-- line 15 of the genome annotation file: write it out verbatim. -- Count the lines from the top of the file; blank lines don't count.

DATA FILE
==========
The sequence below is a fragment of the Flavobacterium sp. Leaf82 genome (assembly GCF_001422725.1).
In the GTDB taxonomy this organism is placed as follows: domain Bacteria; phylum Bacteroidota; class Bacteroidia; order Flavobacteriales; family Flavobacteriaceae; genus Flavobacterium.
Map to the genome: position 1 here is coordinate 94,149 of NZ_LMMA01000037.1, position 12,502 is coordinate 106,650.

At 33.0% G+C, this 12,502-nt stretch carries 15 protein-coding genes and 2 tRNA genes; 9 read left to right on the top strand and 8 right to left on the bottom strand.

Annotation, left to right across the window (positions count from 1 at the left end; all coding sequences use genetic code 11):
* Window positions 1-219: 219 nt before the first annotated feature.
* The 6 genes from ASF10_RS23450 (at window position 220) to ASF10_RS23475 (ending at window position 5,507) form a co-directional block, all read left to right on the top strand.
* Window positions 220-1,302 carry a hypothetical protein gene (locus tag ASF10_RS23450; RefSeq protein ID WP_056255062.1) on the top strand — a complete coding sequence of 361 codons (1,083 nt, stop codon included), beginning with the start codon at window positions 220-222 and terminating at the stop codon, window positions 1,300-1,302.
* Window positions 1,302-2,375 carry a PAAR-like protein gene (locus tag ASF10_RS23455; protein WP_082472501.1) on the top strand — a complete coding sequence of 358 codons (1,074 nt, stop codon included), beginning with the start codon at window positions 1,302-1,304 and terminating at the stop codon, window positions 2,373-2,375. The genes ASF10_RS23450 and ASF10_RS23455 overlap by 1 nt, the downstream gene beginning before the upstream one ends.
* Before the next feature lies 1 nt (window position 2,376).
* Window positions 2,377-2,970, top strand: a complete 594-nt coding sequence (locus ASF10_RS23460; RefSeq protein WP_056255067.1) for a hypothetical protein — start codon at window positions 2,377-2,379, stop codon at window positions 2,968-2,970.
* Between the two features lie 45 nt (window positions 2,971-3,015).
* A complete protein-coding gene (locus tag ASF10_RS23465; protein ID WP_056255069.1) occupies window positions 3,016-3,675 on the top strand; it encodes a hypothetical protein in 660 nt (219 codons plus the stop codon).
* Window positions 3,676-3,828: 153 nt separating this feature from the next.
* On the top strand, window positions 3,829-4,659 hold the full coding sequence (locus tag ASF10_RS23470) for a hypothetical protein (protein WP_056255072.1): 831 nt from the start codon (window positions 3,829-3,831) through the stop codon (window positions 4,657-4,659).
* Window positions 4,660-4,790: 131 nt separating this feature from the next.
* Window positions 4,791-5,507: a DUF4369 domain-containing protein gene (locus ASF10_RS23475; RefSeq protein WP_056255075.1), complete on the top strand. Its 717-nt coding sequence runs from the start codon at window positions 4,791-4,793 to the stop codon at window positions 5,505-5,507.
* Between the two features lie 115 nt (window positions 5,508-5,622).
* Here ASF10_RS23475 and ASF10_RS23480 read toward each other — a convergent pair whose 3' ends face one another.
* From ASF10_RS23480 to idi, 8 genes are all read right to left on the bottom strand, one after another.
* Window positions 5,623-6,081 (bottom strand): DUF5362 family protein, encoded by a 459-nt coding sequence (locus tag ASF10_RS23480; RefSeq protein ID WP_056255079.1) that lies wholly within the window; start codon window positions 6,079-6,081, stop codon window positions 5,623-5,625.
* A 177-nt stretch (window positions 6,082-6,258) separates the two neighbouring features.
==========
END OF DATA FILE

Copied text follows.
* On the top strand, window positions 3,829-4,659 hold the full coding sequence (locus tag ASF10_RS23470) for a hypothetical protein (protein WP_056255072.1): 831 nt from the start codon (window positions 3,829-3,831) through the stop codon (window positions 4,657-4,659).